The real state of the superyacht and UHNW sectors
Day One of The Superyacht Forum Live kicked off with a review of key UHNW sectors, as well as exploring how sustainable the market’s performance is…
Day One of The Superyacht Forum Live kicked off with a review of how key UHNWI sectors, including the superyacht market, are performing in line with wealth statistics, as well as casting a critical eye on how sustainable the market’s current performance is. Martin Redmayne, Chairman of The Superyacht Group, was joined on stage by Nic Arnold of JTC Private Office, BNP’s Olivier Blanchet, Paolo Casani from Camper & Nicholsons International and Flora Harley of Knight Frank.
The superyacht market’s booming performance has been well reported on, but Blanchet and Harley, by way of comparison, lifted the lid on the performance of the private aviation. Blanchet described the private aviation market as being “dry” in so far as there was little to no inventory available to buy in the immediacy. Equally, Harley explored the boom in activity amongst the prime and superprime real estate markets, highlighting financial growth amongst the ultra-wealthy and changing the changing usage habits that have occurred as a result of the COVID-19 pandemic.
Blanchet, however, caveated the euphoria around the superyacht industry’s excellent performance with a couple of hard truths. Firstly, issues relating to the supply chain, raw material costs and capacity are likely to have an impact of shipyards’ ability to meet deadlines, as well as potentially having an effect on profit margins. Secondly, he implored the market to not simply look at unitary UHNW numbers, and to consider the wealth boundaries in line inflation and real purchasing power. Both Harley and Blanchet suggested that the booming sales period was likely to cool in the future.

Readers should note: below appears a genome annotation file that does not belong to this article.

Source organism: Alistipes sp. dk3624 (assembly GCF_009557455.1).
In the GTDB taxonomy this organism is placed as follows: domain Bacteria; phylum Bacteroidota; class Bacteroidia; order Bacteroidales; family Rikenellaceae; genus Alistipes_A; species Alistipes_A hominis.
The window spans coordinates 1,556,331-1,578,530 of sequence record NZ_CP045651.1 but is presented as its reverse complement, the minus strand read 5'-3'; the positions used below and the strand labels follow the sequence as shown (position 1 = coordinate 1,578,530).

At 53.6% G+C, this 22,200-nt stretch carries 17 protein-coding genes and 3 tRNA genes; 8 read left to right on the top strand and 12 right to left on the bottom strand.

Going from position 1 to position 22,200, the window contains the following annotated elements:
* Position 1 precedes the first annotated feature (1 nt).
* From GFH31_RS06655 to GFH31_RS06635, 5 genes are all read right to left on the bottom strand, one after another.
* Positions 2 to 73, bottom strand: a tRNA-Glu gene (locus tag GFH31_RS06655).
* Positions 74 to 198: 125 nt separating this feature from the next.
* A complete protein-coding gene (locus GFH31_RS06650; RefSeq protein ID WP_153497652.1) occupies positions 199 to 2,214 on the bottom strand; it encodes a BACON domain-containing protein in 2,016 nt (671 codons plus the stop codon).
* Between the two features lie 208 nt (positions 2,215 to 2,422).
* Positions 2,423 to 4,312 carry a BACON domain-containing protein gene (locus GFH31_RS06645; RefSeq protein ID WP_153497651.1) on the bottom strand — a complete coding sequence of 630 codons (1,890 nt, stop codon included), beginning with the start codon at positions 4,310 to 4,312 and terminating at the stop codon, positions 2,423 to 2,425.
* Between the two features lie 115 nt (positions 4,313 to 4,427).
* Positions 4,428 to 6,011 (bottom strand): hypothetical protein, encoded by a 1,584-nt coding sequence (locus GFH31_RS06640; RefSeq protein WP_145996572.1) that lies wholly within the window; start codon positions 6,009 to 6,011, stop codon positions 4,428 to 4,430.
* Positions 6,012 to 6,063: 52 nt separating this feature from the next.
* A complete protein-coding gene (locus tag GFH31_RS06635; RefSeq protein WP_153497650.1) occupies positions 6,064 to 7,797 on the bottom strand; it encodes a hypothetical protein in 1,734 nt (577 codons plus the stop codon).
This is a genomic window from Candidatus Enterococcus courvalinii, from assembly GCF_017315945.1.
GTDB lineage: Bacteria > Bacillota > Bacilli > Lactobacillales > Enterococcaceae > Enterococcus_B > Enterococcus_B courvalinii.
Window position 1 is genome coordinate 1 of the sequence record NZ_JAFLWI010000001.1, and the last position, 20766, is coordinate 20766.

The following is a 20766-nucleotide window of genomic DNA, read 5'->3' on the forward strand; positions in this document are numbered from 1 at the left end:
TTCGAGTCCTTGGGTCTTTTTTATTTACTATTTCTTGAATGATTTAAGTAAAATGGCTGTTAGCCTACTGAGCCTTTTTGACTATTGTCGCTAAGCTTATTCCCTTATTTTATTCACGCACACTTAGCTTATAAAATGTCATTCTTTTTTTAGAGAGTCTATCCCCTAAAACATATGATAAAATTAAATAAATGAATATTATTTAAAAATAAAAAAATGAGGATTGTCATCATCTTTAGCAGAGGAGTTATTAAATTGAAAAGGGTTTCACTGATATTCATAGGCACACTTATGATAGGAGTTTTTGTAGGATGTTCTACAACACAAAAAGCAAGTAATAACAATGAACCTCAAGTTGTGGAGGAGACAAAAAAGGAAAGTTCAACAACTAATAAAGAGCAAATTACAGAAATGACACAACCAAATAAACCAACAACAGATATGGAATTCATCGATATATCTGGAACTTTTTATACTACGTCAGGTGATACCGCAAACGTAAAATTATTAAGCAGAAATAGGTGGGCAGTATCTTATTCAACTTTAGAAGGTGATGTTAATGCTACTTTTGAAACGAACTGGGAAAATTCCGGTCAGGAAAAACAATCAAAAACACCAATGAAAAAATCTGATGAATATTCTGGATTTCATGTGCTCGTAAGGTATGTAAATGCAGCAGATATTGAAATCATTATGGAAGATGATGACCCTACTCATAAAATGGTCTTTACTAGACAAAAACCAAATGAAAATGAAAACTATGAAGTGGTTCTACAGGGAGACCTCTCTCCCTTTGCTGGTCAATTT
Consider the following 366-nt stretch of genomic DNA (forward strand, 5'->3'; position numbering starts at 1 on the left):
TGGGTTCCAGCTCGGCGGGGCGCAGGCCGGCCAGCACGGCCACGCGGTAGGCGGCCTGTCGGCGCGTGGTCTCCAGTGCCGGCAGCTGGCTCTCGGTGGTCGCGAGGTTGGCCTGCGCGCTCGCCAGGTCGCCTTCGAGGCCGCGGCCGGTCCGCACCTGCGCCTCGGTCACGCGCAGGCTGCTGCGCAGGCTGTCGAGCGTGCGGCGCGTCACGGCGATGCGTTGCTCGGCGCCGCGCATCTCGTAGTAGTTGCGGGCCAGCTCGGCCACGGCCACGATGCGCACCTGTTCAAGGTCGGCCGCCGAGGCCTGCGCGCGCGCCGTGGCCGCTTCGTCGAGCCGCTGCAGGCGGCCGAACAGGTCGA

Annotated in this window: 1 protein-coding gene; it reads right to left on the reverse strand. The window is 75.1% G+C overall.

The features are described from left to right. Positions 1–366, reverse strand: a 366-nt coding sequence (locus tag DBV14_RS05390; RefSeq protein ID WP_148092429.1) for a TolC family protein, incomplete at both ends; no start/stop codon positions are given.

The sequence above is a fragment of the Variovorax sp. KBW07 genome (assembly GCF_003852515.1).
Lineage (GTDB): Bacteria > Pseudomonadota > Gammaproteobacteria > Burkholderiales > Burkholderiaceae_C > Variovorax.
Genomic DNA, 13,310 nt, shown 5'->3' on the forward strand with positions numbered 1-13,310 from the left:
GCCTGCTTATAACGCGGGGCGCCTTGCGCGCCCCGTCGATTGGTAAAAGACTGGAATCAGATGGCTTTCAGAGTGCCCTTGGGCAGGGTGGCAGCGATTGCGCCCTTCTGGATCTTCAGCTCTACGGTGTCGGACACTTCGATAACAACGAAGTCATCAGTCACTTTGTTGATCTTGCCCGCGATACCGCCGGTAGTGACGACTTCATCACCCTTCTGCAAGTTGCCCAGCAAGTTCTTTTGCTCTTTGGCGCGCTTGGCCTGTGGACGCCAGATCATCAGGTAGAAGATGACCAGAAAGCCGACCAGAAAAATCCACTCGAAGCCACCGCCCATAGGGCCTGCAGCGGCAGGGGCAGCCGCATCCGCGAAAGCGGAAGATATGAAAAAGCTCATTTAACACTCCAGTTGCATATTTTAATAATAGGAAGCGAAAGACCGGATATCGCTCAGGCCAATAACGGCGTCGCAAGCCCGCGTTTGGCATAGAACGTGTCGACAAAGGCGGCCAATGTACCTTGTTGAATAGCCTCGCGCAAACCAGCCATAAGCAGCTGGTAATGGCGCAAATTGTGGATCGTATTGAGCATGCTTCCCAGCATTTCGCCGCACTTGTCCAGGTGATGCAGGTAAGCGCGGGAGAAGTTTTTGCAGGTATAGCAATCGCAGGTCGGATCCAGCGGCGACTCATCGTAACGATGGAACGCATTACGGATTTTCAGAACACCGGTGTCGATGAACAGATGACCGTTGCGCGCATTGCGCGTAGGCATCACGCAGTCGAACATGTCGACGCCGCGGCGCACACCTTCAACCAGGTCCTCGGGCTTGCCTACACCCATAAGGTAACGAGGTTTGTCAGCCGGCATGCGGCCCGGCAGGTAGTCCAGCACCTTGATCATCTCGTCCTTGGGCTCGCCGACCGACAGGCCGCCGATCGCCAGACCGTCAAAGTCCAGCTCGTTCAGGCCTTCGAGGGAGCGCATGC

Casani meanwhile urged the industry to develop the ways in which it communicates with buyers, especially those from the younger generations. This, he stressed, is not simply a matter of adjusting marketing materials, but changing the way we communicate across the board with buyers across various sectors, locations and demographics, ensuring that the yachting market was able to tap into the values of potential buyers.
The challenges facing the market, everyone agreed, were many and varied and Arnold highlighted the need for the industry as a whole to mature and consider the advice that clients are being provided. Such are the complexities of the market, it is no longer sufficient for individuals who are not experts in a particular area to provide advice without the necessary expertise. The impact poor advice can have on a client is significant and the desire for a quick sale must become secondary to completing a good sale.
All the speakers highlighted that the market has to pull together and create a unified strategy to help overcome some of the many challenges that are being faced today. Chief among these ideas was the notion that the superyacht industry needs to increase the utility value of the products themselves. It is no longer sufficient to simply say that a superyacht is for leisure, projects need to be created that provide more tangible utility, whether that refers to business, sustainability or any other form of utility.
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